Pritzker agrees to back pay and raises for 42,000 SEIU members

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SEIU HEALTHCARE WORKERS rally in support of their overdue raises and back pay. – SEIU photo

By CARL GREEN
Correspondent

Springfield, IL – Some 42,000 home care and child care providers in Illinois will get raises and receive long-withheld pay under an agreement reached recently between SEIU Healthcare Illinois and Governor J.B. Pritzker.

About 28,000 personal assistants in the Department of Human Services’ Home Services Program have been denied a 48-cent hourly raise for 20 months because former Governor Bruce Rauner refused to sign off on it.

In addition, 14,000 workers in the Child Care Assistance Program were denied a 4.26 percent wage increase for eight months, also because Rauner refused to pay.

“These caregivers provide valuable services to their communities, supporting independent living for people with disabilities and delivering quality child care so low-income working parents can remain in the workforce,” the union said.

The General Assembly put the 48-cent raise into the state budget that was eventually passed over Rauner’s veto. After Rauner refused to pay them, the workers filed a class-action suit, which won in circuit court and on appeal.

The new agreement establishes a time-line to grant the raises and begin releasing the back pay, starting April 1 and continuing through late fall. The pay for home care workers has been held in an escrow account, now with more than $29 million. Most of the workers make about $13 an hour.

‘ON THE SIDE OF WORKING FAMILIES’
“Today, we are putting the state of Illinois back on the side of working families and rebuilding the vital services and the workforces that deliver them to people with disabilities, working parents and kids in every corner of our state,” Pritzker said. “We look forward to continuing to stabilize these programs together, and we share a commitment to fixing other harmful Rauner policies through the bargaining process.”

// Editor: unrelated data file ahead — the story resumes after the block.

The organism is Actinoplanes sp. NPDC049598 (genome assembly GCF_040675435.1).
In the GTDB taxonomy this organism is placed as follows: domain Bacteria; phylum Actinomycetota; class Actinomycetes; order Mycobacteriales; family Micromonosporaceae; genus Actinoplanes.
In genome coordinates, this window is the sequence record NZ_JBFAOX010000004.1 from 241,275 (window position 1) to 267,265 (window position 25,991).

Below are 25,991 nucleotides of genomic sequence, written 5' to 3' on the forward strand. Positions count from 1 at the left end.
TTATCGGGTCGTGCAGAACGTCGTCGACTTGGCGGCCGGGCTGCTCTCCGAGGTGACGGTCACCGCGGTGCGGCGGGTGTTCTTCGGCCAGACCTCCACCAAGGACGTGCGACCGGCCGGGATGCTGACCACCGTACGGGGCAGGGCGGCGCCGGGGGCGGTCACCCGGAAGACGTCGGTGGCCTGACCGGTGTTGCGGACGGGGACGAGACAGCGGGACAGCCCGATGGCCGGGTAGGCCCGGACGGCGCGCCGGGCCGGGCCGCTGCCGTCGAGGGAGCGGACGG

Rauner had argued in court that any raises should be determined in contract negotiations. Cook County Circuit Judge David Atkins rejected that and ordered Rauner to pay up but Rauner appealed instead.

AFSCME DUE RAISES, BACK PAY, TOO
Upon his election, Pritzker also promised to unfreeze pay levels for about 20,000 state workers who belong to AFSCME Council 31. Rauner had put a freeze on their step increases, based on years on the job, in 2015.

Pritzker’s first order was to determine what level each employee should be on as of April 1, and that process is under way.

Council 31 Executive Director Roberta Lynch said that will be a good first step.

“AFSCME stopped Bruce Rauner’s illegal step freeze in the courts and voters rejected him at the ballot box,” Lynch said. “Now Illinois can begin cleaning up the mess Rauner left behind, and for more than 20,000 state workers, that means ensuring everyone is placed on their proper step and paid what they are owed. Knowing that employees will be back where they belong as of April 1 is a welcome step in the right direction.”

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